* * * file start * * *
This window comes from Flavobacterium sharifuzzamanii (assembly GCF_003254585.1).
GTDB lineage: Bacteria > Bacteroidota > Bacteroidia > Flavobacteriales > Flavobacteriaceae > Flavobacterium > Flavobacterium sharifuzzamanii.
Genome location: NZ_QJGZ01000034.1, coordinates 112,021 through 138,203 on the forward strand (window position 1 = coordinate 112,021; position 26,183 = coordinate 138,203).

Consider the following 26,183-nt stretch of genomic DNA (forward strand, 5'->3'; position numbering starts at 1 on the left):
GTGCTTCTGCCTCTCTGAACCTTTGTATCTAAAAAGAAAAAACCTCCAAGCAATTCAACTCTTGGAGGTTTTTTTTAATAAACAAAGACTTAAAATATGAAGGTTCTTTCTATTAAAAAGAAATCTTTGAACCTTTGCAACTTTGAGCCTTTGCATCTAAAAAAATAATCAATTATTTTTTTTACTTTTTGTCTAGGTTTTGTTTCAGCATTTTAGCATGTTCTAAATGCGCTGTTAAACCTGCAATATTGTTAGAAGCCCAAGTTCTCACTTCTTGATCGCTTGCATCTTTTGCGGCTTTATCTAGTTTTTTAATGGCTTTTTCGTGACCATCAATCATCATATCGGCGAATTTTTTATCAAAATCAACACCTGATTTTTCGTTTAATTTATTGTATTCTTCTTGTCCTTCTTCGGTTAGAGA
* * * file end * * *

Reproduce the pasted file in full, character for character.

This window comes from Flavobacterium sharifuzzamanii (assembly GCF_003254585.1).
GTDB lineage: Bacteria > Bacteroidota > Bacteroidia > Flavobacteriales > Flavobacteriaceae > Flavobacterium > Flavobacterium sharifuzzamanii.
Genome location: NZ_QJGZ01000034.1, coordinates 112,021 through 138,203 on the forward strand (window position 1 = coordinate 112,021; position 26,183 = coordinate 138,203).

Consider the following 26,183-nt stretch of genomic DNA (forward strand, 5'->3'; position numbering starts at 1 on the left):
GTGCTTCTGCCTCTCTGAACCTTTGTATCTAAAAAGAAAAAACCTCCAAGCAATTCAACTCTTGGAGGTTTTTTTTAATAAACAAAGACTTAAAATATGAAGGTTCTTTCTATTAAAAAGAAATCTTTGAACCTTTGCAACTTTGAGCCTTTGCATCTAAAAAAATAATCAATTATTTTTTTTACTTTTTGTCTAGGTTTTGTTTCAGCATTTTAGCATGTTCTAAATGCGCTGTTAAACCTGCAATATTGTTAGAAGCCCAAGTTCTCACTTCTTGATCGCTTGCATCTTTTGCGGCTTTATCTAGTTTTTTAATGGCTTTTTCGTGACCATCAATCATCATATCGGCGAATTTTTTATCAAAATCAACACCTGATTTTTCGTTTAATTTATTGTATTCTTCTTGTCCTTCTTCGGTTAGAGA